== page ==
Tuesday, October 06, 2009

I had a little time to experiment with a new project. I'm working on using a Freescale pressure sensor to measure the specific gravity of a liquid. This is a piece of a larger project that I'm working on, but I need to research this before I work on the rest of it. More on that later.

Pressure in a liquid follows this formula:
p = ghd
where p = pressure, h = height of liquid above sensor, g = acceleration of gravity, d = density of liquid

So using a differential pressure sensor (MPVX5010DP) from Freescale, I can get all of the values in the formula and solve for d. The physical test setup is show in the picture below. Basically I have lengths of plastic tubing of two different lengths attached to the sensor's pressure ports (make sure to get the right tube to the right pressure port; pressure port 1 always have to have a higher pressure on it than pressure port 2; check the datasheet). The tubes are then tied to a steel ruler with the tube ends a fixed distance apart (in this case 4" apart).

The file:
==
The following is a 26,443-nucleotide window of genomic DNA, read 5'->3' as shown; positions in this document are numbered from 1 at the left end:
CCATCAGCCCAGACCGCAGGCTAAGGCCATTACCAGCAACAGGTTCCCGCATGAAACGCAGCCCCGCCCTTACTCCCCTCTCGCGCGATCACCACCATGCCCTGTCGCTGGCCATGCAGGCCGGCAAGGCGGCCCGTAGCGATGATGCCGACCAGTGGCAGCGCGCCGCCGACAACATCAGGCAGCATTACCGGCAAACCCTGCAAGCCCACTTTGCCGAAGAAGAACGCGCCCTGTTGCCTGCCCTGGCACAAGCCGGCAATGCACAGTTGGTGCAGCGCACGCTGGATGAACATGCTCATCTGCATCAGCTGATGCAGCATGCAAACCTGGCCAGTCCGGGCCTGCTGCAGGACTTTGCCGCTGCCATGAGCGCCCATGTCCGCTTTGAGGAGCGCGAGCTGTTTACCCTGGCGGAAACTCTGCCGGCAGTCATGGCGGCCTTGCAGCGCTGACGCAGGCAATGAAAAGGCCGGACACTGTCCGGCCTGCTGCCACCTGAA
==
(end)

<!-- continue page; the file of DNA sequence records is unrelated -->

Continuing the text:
It seems like the pressure reading does indeed change with the density of the liquid the probe is placed in. However the difference in the readings is fairly small. This tells me a couple of things:
1) I should increase the distance between the end of the tubes (essentially increasing "h" from the formula before). This should increase the magnitude of the voltage read from the sensor, thereby amplifying the sensor voltage. Eight inches between the tube ends should be good. 2) Since I'm eventually going to be reading the sensor voltage using a microprocessor's ADC, I can decrease the voltage range of the ADC to increase the resolution of the ADC readings. Based on my final application, I'm going to set the voltage range to 0-1.1 V.

Here is then data I got with several different sugar solutions:

Hydrometer Reading -> Sensor Reading
1.000 -> 707mV
1.036 -> 723mV
1.068 -> 734mV